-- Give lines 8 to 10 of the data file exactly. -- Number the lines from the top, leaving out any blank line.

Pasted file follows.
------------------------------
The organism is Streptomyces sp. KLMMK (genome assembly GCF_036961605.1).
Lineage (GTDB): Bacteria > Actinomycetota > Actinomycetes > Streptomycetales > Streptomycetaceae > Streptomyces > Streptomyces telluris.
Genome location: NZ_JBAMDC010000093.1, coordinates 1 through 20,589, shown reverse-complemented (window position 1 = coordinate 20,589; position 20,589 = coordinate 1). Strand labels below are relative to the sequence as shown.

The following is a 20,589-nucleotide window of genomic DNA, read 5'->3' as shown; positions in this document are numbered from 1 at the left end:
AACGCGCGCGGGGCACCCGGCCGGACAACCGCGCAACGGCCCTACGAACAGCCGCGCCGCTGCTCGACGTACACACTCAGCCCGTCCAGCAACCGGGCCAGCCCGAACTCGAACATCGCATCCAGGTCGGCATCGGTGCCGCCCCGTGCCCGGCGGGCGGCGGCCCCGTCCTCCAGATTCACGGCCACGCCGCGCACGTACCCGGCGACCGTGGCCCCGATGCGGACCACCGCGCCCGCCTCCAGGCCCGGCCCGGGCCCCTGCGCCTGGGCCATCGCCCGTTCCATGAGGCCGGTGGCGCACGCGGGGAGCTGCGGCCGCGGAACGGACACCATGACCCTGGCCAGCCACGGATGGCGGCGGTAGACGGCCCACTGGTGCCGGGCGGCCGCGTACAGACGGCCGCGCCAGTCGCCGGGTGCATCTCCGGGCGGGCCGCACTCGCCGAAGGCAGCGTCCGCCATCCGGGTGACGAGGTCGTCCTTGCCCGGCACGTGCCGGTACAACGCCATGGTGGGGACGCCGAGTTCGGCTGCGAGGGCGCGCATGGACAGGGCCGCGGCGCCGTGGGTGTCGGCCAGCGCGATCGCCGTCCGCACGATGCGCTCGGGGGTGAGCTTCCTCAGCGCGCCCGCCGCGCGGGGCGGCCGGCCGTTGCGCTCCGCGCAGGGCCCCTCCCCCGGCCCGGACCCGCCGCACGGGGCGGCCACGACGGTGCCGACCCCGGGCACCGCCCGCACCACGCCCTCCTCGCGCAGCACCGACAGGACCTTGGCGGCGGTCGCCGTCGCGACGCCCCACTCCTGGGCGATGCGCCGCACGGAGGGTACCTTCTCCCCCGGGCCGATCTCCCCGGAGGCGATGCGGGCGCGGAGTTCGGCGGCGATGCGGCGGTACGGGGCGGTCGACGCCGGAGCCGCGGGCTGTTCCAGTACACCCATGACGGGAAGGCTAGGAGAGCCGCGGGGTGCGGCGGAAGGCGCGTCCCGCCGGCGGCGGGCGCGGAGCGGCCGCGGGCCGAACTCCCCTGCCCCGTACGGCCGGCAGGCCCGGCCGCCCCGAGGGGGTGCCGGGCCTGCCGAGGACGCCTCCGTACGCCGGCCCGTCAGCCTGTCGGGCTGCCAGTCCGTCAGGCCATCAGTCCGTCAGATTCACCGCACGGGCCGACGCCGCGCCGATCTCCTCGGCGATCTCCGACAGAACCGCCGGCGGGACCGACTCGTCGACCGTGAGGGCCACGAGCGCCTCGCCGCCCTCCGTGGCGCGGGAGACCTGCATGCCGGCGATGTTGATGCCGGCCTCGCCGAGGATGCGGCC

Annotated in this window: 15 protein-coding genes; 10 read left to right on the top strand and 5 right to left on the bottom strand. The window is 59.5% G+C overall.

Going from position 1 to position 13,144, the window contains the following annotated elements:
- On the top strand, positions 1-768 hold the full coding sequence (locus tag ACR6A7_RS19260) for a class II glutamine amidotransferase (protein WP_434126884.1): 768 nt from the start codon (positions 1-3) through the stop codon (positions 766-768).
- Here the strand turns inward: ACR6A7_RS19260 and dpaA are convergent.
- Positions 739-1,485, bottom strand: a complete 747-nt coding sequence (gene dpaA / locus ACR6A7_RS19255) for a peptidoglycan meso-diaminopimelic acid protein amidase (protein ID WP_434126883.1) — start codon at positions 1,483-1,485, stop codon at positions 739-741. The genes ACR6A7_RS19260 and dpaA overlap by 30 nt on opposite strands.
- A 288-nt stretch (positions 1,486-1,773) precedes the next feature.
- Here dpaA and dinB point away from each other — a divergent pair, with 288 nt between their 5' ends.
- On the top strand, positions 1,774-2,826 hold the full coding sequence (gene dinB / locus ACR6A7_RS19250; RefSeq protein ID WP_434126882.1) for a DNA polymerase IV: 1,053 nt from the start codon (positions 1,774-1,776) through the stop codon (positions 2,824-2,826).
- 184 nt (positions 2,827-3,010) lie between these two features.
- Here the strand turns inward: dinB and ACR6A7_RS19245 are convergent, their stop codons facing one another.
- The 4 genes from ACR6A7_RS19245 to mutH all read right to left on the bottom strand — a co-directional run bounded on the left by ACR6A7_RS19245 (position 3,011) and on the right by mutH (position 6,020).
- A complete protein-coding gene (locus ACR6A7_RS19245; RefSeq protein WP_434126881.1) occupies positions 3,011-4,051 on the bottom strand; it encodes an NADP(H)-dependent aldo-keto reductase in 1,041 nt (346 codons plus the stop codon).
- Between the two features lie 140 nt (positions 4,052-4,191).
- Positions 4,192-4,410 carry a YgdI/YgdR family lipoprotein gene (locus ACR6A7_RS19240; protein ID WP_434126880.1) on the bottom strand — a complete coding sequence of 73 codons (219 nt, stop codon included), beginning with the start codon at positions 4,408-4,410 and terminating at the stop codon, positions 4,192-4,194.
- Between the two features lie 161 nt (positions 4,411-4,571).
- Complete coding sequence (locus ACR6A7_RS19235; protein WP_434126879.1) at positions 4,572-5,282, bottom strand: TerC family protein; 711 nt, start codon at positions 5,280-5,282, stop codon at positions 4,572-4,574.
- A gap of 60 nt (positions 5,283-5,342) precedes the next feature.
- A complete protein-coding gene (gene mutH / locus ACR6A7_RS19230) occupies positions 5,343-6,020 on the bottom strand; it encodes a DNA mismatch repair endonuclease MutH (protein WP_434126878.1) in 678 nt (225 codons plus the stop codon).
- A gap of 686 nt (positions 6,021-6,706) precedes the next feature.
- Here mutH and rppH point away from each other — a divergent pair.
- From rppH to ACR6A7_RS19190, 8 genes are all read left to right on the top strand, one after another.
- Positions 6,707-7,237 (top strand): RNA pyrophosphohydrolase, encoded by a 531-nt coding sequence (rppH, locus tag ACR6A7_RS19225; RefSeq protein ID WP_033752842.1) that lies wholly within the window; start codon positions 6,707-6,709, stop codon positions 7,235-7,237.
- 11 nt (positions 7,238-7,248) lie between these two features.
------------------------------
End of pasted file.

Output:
- On the top strand, positions 1-768 hold the full coding sequence (locus tag ACR6A7_RS19260) for a class II glutamine amidotransferase (protein WP_434126884.1): 768 nt from the start codon (positions 1-3) through the stop codon (positions 766-768).
- Here the strand turns inward: ACR6A7_RS19260 and dpaA are convergent.
- Positions 739-1,485, bottom strand: a complete 747-nt coding sequence (gene dpaA / locus ACR6A7_RS19255) for a peptidoglycan meso-diaminopimelic acid protein amidase (protein ID WP_434126883.1) — start codon at positions 1,483-1,485, stop codon at positions 739-741. The genes ACR6A7_RS19260 and dpaA overlap by 30 nt on opposite strands.